Occasionally, it will make sense for a borrower to look outside of conventional mortgage options, utilizing a private mortgage to buy a home or investment property.
A private mortgage, which is a mortgage loan created by a private individual, can be beneficial to both the borrower and private lender -- bypassing a lot of the hurdles and red tape that can be associated with getting a loan from traditional mortgage lenders while providing a return and form of passive income to the private lender.
If you're considering using a private mortgage, here's what you need to know about private real estate loans, both as a lender and a borrower, how a private mortgage can be beneficial for both parties, the risks involved, and things to consider when using a private loan.
What is a private mortgage?
A private mortgage is a loan created between private individuals for the purchase of real estate. The lender, who could be a friend, family member, colleague, or investment firm, will loan the money to the borrower just as a bank would, securing themselves with a mortgage note or comparable contract. The loan is then paid back over time through monthly principal and interest (P&I) payments, earning the lender interest on the original principal balance.
Typically a private mortgage is created for one of three reasons:
- As a favor to a family member, friend, or loved one.
- As an investment.
- As a combination of the two.
The terms of a private mortgage, including the length of the loan, down payment amount, interest rate, and type of loan, are negotiated between the private individuals. There are certain laws in place that limit the type of loan or the maximum allowable interest rate that can be charged, depending on the purpose or use of the property, as well as the location, but it's up to the lender and borrower to come to agreeable terms for the loan privately.
The benefits of a private mortgage
Private mortgage lending has been around for decades as an alternative to conventional loans, and it has benefits for both parties involved.
Benefits for the lender
While not always the case, it's fairly typical for private mortgage lenders to charge a higher interest rate than traditional lenders may be charging at that given time. This can be because of the risk they are carrying by lending to the individual, to compensate for a lower down payment or poor credit score, or simply as part of their business model. But it's common to see interest rates 3 to 5 points higher than the current mortgage rates.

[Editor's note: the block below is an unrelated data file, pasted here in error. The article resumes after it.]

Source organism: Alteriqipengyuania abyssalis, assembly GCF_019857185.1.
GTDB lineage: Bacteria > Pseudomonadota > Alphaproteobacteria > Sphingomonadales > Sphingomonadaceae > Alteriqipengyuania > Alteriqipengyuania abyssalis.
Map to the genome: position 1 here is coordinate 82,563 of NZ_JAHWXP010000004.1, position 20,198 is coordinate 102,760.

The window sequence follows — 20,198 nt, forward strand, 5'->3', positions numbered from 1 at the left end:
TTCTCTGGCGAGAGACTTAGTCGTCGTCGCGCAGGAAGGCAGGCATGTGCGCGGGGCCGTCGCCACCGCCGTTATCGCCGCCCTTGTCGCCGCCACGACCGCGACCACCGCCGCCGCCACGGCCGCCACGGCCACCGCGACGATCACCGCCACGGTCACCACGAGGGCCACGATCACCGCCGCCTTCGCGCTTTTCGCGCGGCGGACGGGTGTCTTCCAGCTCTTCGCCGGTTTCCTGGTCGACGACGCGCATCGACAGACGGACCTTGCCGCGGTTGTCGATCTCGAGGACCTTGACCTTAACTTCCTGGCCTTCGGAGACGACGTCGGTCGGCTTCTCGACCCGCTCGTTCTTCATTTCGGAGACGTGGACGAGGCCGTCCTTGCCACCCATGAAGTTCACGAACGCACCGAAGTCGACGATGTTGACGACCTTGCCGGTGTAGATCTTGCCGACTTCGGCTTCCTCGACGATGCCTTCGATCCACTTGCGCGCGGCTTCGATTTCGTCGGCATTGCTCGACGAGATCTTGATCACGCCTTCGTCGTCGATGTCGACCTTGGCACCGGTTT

Since the lenders are secured by real property, private lending can be a lucrative way to earn a higher return than they may be able to receive elsewhere while earning cash flow from the monthly mortgage payment.
Benefits for the borrower
One of the most obvious advantages of a private mortgage for a borrower is the fact that there is far less paperwork, underwriting criteria, and borrower qualifications. Banks have strict underwriting criteria, requiring a minimum credit score in addition to verifying income and down payment source, analyzing your debt-to-income ratio, and inspecting the property to ensure it meets their required loan-to-value ratio for that type of loan.
A private lender can establish their own lending criteria and qualification requirements, meaning, in most cases, that the application and approval process is much quicker and easier than it would be with a traditional lender.
What fees are charged as a part of the loan is established as a part of the loan terms, which can be lender paid or fees passed on to the borrower as closing costs. But usually there are fewer fees involved with creating a private mortgage.
Additionally, a private loan can be created in a matter of days if needed, which allows investors, in particular, to be able to close on properties with cash quickly.
The last major borrower benefit of using a private mortgage is not having to pay private mortgage insurance (PMI). PMI is a form of private insurance that protects lenders in the event a borrower defaults and is a requirement for most borrowers who put less than 20% down, although there are a few exceptions to this rule. Once 20% of equity is established in the property, they can request to cancel PMI, but for many borrowers, the cost of PMI is unnecessary while providing no personal benefits.